Ashes to ashes

Growing up lent was marked out by the presence of fish on Friday and the giving up of things. It seemed all stick and no carrot. Good thing I liked salmon and tuna. For a few years, my evangelical self shunned all things lent as unnecessary to my faith – it was all browbeating and no grace I piously thought. My arrogance was part naïveté and part bluster. But over the last few years, lent has again found a place in my life. Lent reminds Continue reading →

Textiles: Warmth and the brownish knitted sweater

“Winter is the time for comfort, for good food and warmth, for the touch of a friendly hand and for a talk beside the fire: it is the time for home.” – Edith Sitwell That brownish knitted sweater. I needed it. It was that beautiful wool against my skin or it was going to be hiding under the covers for the rest of the day. It had been a gift to my aunt many years ago. So long that she hadn’t realised it had found Continue reading →

What My Grandmother Taught me About Living and Dying Well

Shortly before she passed away, I was sitting in my grandmother’s bedroom and talking with her. I asked her – a staunch Catholic who had been receiving communion weekly in her home during her illness – if she wanted me to pray for her, or with her. She said firmly: I have no use for all the extra words. I pray one prayer each day. It’s a simple prayer, but it says everything I need to say to God. I pondered the simplicity and confidence Continue reading →

Healing Silence

The quiet of the early morning is broken by a trilling sound. Is it a native bird or some kind of rooster? It begins to find its voice about 0530h. I’m usually awake before then. I find calm in the darkness of the early morning hours. I write. More now than for a while. I’m cliched in the way that my writing is affected by my emotional state. For a while there I felt like I was writing about in circles; so engrossed was I Continue reading →

To the Australian Church on International Women’s Day #IWD

I’ve not heard of any church based events exploring, reflecting on, or in any way marking international women’s day. I could be wrong – there could be hundreds of them I don’t know about. This piece is a reflection following a discussion where a group of (largely male) evangelical Christians were discussing International Women’s day. The general consensus was that it was unnecessary to mark it, and perhaps unhealthy. It was a UN event, not a church one. Moreover, it risks being an exercise in Continue reading →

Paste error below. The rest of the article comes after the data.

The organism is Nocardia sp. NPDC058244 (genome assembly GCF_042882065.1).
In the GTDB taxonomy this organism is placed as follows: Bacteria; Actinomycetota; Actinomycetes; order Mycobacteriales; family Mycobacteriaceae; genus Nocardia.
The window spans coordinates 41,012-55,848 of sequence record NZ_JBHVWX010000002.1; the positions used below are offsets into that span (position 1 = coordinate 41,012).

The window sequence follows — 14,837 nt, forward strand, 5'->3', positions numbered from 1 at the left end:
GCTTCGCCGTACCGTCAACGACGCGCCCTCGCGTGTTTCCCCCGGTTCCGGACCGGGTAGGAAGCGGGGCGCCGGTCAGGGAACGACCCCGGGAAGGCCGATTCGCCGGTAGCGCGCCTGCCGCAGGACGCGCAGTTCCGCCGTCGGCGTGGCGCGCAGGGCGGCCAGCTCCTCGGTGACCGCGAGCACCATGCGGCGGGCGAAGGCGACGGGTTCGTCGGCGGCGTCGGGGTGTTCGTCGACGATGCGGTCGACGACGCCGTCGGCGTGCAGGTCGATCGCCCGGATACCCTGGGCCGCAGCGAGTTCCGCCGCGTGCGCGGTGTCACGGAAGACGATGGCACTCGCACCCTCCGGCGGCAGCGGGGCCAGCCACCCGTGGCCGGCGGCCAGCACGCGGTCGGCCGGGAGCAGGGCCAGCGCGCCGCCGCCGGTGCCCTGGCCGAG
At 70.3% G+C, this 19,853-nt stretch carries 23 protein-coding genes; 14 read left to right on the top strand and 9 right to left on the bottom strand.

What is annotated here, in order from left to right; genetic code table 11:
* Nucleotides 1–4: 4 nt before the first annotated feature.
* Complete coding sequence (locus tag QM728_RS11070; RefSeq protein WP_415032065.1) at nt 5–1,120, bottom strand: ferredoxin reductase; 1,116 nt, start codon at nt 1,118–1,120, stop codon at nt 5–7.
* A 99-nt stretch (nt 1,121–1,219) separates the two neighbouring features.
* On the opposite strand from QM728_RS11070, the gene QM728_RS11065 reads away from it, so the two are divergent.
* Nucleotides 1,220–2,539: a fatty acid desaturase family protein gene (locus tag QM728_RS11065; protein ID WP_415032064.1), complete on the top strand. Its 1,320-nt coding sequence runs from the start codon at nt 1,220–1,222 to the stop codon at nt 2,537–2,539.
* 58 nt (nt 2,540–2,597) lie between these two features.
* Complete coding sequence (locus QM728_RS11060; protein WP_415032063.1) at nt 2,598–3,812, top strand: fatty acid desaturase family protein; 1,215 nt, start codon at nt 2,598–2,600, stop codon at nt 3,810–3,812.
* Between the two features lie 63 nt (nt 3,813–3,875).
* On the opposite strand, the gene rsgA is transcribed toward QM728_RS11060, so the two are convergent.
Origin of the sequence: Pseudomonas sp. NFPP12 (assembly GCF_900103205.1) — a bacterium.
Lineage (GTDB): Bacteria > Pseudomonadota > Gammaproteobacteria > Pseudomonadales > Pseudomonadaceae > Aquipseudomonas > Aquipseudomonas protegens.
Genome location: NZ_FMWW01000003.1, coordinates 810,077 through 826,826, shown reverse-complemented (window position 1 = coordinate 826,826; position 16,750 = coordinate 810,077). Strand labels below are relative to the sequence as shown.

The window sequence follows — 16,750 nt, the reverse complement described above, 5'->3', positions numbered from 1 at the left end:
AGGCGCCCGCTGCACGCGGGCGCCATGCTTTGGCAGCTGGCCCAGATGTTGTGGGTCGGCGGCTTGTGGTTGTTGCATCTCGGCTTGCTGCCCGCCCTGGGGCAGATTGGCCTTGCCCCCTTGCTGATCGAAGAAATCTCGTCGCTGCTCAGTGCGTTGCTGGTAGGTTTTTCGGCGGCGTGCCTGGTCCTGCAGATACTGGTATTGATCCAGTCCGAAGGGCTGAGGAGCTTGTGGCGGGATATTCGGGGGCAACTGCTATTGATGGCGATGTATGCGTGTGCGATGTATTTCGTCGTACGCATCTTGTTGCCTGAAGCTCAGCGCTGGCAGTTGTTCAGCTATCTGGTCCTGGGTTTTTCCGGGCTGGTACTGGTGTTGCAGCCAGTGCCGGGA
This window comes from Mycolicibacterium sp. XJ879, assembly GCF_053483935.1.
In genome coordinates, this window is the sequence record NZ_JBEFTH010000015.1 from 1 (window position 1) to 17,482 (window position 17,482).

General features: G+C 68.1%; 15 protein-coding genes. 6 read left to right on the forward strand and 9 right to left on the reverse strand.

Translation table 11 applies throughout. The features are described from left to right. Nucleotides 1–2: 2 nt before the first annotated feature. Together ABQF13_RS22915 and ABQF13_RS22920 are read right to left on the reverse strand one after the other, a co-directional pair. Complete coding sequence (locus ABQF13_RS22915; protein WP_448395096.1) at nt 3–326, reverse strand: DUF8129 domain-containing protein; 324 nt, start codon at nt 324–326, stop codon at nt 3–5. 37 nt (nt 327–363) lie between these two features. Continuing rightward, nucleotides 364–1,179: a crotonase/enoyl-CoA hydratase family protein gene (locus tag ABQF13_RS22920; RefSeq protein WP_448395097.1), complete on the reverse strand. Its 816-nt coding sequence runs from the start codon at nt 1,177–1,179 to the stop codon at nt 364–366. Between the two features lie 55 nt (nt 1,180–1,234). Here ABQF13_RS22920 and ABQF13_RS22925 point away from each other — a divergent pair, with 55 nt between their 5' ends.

This is not the most important dress

Kylie Minogue was once a nun. She was a bride of Christ. It was on TV, but that’s real enough, isn’t it? I’m sure there are other things which the Church and Kylie Minogue have in common, but this is one. You see, the Church is referred to as the bride of Christ. Indeed, the Church is pictured in the new testament as the bride of Christ being made beautiful for the bridegroom. It’s a complex image. But this idea of a Bride being made Continue reading →

On being a word-toting rebel

Are you a rebel without a cause? Do you fight with words instead of fists? Writers of books, blogging gurus, and professors alike often advise that the best way to capture an audience is to argue against something. You must have a counter-point, they say, for you to get attention. There must be an argument, a thesis, which will anchor your paper. I teach my students the importance of a strong thesis in order to write a persuasive argument. However, what I struggle with is Continue reading →

Yearning for Christmas

You know when you are anxious and shaking and scared that the very worst thing you can imagine is actually happening and it does happen and it is terrible and you feel horrible, and yet in the midst of it you see god’s grace, and you know your worth isn’t it flawlessness but in faithfulness, and it isn’t in making people happy, but in seeking to honour your calling and your daily work. It’s been an exceptionally trying few weeks and I am tired and Continue reading →

Fragments on Seeking a Church Community

Over the last 18 months I visited a number of churches as I sought to transition from the UK to Australia. In part because I wanted to reflect without concern that I might hurt the feelings of those I visited with, I chose the more obtuse form of poetic fragments. It was a beautiful exercise for me to reflect on church visits and meeting new people in this way – and i find that I can recall the larger context for each fragment quite easily. Continue reading →